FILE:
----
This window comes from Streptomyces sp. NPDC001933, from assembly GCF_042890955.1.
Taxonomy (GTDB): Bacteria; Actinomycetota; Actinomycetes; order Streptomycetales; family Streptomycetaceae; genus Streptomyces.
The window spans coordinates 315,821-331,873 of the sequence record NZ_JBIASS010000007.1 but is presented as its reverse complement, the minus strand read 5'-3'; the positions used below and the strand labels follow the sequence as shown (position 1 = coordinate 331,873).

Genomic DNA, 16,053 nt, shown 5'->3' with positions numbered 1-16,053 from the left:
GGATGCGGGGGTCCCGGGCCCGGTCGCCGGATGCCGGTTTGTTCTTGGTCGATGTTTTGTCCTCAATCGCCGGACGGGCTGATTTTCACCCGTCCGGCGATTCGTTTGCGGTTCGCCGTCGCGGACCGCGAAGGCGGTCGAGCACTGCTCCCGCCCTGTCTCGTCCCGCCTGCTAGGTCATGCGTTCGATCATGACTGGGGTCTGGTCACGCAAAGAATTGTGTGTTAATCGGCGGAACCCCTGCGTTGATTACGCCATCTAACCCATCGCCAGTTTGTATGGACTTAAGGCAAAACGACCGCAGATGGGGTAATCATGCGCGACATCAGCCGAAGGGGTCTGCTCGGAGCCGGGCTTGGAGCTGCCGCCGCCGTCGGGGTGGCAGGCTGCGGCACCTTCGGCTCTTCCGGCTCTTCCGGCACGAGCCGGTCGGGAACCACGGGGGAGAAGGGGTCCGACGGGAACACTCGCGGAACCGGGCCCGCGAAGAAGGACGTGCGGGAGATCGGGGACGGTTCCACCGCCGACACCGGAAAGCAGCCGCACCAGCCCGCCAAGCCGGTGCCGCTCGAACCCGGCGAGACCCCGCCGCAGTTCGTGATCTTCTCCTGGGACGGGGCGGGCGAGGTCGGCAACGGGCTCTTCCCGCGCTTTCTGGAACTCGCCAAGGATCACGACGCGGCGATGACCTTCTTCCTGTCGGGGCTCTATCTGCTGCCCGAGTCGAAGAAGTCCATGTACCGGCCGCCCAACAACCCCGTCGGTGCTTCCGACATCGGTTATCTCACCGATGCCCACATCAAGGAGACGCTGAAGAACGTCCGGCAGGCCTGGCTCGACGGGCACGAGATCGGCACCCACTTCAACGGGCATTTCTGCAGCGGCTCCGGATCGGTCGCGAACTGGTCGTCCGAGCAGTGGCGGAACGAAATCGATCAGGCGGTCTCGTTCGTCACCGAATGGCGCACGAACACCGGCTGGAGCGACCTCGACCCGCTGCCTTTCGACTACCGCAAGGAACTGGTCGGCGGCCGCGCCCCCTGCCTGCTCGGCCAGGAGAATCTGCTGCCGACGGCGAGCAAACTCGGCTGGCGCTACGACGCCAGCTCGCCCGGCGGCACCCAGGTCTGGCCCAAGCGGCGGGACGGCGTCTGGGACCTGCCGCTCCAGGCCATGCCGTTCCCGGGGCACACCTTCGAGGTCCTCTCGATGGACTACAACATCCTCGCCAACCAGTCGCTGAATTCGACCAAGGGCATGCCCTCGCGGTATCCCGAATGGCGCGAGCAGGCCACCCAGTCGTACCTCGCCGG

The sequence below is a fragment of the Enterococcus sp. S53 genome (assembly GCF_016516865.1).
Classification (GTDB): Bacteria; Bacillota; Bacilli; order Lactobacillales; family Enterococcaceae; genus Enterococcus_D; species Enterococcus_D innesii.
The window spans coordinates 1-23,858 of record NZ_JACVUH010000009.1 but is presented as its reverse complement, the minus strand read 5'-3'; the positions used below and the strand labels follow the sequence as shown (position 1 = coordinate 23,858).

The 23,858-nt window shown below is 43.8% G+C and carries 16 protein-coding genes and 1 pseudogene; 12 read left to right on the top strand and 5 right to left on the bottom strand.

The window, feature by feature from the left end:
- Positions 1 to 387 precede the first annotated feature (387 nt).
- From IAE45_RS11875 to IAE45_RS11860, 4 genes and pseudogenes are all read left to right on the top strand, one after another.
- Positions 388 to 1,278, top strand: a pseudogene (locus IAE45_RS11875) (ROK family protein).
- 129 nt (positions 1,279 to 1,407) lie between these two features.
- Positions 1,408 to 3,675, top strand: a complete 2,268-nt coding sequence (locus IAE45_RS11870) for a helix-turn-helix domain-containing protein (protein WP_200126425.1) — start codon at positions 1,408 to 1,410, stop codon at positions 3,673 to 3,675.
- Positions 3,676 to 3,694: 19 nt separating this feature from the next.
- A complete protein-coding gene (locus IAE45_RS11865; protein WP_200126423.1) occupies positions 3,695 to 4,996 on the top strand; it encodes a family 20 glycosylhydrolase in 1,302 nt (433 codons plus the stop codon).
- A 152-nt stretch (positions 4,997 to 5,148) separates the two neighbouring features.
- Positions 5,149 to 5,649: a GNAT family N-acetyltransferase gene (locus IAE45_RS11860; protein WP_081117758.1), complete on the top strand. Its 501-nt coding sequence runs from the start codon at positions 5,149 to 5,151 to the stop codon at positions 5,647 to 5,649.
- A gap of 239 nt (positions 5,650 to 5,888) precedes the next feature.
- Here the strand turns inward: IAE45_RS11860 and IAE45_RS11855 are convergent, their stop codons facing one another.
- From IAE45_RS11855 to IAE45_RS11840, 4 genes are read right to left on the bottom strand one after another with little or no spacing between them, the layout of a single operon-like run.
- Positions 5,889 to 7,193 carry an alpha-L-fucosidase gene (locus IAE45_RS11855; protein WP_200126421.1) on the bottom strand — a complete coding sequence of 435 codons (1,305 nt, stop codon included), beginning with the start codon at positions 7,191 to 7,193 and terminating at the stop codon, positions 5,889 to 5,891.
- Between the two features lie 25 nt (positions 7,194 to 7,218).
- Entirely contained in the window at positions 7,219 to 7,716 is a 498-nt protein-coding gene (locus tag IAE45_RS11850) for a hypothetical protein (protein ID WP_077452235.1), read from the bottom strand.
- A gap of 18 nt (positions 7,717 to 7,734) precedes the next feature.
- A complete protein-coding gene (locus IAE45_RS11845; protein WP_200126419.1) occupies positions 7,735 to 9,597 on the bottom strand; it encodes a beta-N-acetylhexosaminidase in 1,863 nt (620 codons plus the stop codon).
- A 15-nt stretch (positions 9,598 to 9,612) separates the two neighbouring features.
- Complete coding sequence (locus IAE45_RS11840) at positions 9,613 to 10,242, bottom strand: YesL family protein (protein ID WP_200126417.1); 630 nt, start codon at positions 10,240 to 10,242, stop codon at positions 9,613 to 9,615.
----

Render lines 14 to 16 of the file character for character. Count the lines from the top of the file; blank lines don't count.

- 129 nt (positions 1,279 to 1,407) lie between these two features.
- Positions 1,408 to 3,675, top strand: a complete 2,268-nt coding sequence (locus IAE45_RS11870) for a helix-turn-helix domain-containing protein (protein WP_200126425.1) — start codon at positions 1,408 to 1,410, stop codon at positions 3,673 to 3,675.
- Positions 3,676 to 3,694: 19 nt separating this feature from the next.